The Inconvenient Tour Day 2

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Welcome to another installment of The Inconvenient Tour, a multi-part series in which we give you the best destinations that the planet’s changing climate will soon render uninhabitable in a dramatic merging with the sea. Today’s fear mongering brings you the top five tourist attractions threatened by global warming, whether that be due to the rising water, melting ice, or a recent hastening of the shifting sands of time.

1. Chinguetti Mosque, Mauritania

Like a ninja’s investment portfolio, climate change’s deadly threats have diversified. Chinguetti Mosque was once one of Islam’s seven holy cities and an important stop on the trade routes across the Sahara desert. Thought to be high enough and definitely dry enough that the rising ocean wouldn’t threaten the Mosque, Chinguetti has instead experienced flash floods, extreme temperatures and rapid shifting of the sand dunes surrounding the city.

Chinguetti Mosque has been threatened by these catastrophic floods and sandstorms, but also by more subtle threats like changing rainfall patterns and soil erosion, which causes vegetation loss and threatens the foundation of the building. Still, the mosque has never closed; its minaret is thought to be the second oldest tower in continual use in the Muslim world.

2. Scott’s Hut, Antarctica

Antarctica may be shedding its icy demeanor and contributing to sea level rise soon enough, but at the moment, changing weather patterns are causing the area around “Scott’s Hut” on the north shore of Cape Evans to accumulate massive, unprecedented amounts of snow.

Not exactly the most popular tourist trap in town, the Antarctic lodge is a part of Antarctic history and lore. Built in 1911 (and insulated with seaweed) this real-life Fortress of Solitude is in almost identical condition to the day that Robert Falcon Scott and his crew departed on their race to the South Pole against Norwegian Roald Amundson (they lost the race, perishing en route).

Tins of butter, jam and perfectly preserved seal blubber adorn the shelves; socks still hang on laundry lines around camp. In fact, the hut has been so well preserved by the extreme cold that it is now something of a time capsule to early 20th century expeditions. Scientific and weather equipment installed at the lodge also contain data can also be used to compare the climates patterns over the centuries.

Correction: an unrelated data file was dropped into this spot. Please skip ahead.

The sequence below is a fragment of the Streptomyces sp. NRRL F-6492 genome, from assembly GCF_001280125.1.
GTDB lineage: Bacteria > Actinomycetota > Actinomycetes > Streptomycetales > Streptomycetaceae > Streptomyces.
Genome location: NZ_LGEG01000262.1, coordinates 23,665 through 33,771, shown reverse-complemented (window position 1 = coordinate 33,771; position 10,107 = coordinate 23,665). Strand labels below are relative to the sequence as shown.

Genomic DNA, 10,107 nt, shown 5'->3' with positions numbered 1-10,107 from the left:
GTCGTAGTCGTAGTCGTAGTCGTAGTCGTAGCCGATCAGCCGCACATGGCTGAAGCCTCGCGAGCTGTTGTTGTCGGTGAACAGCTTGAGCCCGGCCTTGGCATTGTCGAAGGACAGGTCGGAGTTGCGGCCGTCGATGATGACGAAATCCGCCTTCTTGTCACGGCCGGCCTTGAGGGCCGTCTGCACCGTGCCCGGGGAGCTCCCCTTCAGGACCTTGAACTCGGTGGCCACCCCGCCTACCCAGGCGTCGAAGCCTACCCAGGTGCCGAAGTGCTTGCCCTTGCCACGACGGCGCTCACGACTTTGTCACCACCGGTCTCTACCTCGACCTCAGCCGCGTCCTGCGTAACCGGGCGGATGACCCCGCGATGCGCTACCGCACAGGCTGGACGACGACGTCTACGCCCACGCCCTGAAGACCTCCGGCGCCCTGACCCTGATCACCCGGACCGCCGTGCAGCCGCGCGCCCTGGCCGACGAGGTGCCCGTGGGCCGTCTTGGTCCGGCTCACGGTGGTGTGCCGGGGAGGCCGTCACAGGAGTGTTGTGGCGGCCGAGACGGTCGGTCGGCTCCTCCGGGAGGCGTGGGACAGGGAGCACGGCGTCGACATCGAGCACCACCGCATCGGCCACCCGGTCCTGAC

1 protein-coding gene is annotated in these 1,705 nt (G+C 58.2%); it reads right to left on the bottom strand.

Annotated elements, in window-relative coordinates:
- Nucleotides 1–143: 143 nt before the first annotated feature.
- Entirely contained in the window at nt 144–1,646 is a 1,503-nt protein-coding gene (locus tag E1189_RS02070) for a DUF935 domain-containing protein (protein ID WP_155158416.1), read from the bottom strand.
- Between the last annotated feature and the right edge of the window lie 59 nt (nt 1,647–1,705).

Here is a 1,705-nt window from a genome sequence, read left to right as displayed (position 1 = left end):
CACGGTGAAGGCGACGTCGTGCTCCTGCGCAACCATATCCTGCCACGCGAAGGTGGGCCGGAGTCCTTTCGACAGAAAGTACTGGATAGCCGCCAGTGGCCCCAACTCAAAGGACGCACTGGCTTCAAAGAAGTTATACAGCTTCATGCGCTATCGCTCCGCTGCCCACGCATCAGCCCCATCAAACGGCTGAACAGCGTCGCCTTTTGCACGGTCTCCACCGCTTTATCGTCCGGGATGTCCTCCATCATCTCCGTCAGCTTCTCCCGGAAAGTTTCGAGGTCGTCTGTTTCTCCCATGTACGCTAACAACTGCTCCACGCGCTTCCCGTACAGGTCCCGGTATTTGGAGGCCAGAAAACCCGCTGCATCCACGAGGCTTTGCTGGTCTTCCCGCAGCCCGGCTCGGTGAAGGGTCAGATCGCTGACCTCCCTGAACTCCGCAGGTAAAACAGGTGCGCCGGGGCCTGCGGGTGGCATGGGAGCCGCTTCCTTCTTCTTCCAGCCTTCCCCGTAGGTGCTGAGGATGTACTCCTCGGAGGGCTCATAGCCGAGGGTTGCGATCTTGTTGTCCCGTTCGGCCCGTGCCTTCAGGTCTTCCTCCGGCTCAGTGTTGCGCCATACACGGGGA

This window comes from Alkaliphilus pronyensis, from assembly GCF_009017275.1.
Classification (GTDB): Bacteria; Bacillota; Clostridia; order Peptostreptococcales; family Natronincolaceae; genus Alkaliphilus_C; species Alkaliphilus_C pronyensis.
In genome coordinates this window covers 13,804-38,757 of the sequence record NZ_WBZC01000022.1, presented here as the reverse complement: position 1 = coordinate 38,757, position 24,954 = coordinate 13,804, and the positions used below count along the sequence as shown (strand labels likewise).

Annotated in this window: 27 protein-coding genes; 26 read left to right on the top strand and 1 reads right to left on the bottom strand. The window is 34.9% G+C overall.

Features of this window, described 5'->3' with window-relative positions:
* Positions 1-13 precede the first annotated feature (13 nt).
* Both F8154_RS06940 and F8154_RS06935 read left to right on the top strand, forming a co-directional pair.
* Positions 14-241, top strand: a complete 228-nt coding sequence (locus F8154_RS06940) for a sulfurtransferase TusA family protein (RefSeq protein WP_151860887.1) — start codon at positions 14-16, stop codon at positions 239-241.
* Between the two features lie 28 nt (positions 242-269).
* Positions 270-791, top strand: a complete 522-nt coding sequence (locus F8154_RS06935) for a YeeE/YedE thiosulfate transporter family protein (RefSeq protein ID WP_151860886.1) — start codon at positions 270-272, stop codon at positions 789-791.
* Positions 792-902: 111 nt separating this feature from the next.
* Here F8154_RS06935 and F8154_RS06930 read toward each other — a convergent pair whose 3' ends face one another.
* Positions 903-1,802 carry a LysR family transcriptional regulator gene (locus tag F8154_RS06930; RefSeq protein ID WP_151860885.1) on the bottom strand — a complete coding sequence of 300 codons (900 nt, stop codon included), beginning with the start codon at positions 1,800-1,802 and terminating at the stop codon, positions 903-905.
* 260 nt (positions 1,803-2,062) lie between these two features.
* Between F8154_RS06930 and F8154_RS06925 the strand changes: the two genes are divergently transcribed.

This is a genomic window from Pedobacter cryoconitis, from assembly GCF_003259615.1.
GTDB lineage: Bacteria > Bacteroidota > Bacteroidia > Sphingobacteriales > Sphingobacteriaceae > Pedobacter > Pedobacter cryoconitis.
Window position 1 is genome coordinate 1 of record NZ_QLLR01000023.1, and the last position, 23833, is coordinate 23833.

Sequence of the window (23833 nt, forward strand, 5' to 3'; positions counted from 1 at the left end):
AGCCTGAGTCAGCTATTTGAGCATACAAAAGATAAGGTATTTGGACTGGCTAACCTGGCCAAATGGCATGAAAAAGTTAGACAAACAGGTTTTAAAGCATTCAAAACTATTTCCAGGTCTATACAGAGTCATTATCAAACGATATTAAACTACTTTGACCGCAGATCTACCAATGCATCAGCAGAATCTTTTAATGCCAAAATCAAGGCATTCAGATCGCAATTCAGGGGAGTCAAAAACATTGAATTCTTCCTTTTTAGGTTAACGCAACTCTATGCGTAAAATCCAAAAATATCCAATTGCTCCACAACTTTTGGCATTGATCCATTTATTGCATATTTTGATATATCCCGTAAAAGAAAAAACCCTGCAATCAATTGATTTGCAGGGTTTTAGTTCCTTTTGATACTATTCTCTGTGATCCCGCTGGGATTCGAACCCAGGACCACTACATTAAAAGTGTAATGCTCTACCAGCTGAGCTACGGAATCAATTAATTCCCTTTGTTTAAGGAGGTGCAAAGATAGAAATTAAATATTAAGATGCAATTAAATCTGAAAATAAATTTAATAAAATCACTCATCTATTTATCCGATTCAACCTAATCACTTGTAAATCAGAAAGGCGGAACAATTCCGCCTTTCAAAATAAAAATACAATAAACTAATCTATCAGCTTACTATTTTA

3. Ladakh, India

Leh Old Town is one of the few urban centers to be built by the primarily nomadic people that inhabited the formerly independent region of Ladakh in the previous centuries. Built on rocks at the base of the Himalayas, what remains of the historic buildings in this ancient city were found to be in poor condition in a 2004 inspection and the increased rainfall of recent decades accelerates the decay. Glacier melt-off from higher global temperatures also contributes to the unprecedented volume of water making its way through the city.


4. Herschel Island, Alaska

There may soon be a whole lot more water to kayak in near Herschel Island, in Alaska’s Yukon Terrirory. Herschel Island has been a center of whaling culture since the Thule culture first wrapped a wood frame in seal skin and paddled out in search of the largest prey in the sea. Now, fierce storms fueled by warmer oceans batter the island each fall and damage the historic buildings. At the current rate of sea level rise, most of the island will be underwater by the end of the century.

The quickly eroding coastline composed of salt, sand and clay accelerates that process. There are no trees on Herschel Island and a minimum of root systems. The land undulates and changes elevation with the heating and cooling of the seasons, but recently there has been more heating than cooling and the melting permafrost threatens to change the entire ecosystem.

5. Kilwa, Tanzania

The words “flood-plane” never crossed the mind of the builders, when they constructed the stone structures in Kilwa, Tanzania an arms length from the sea. Then again, they couldn’t foresee rising ocean levels rapidly pulling the coast into the sea and sneaking up on their castles and stone buildings.

With trading influences from 5 continents, this historic Tanzania town has been a major stop on trade routes throughout recorded history and is now in danger of sloughing off into the water.

Know of more attractions threatened by global warming? Let us know at eco@logueit.com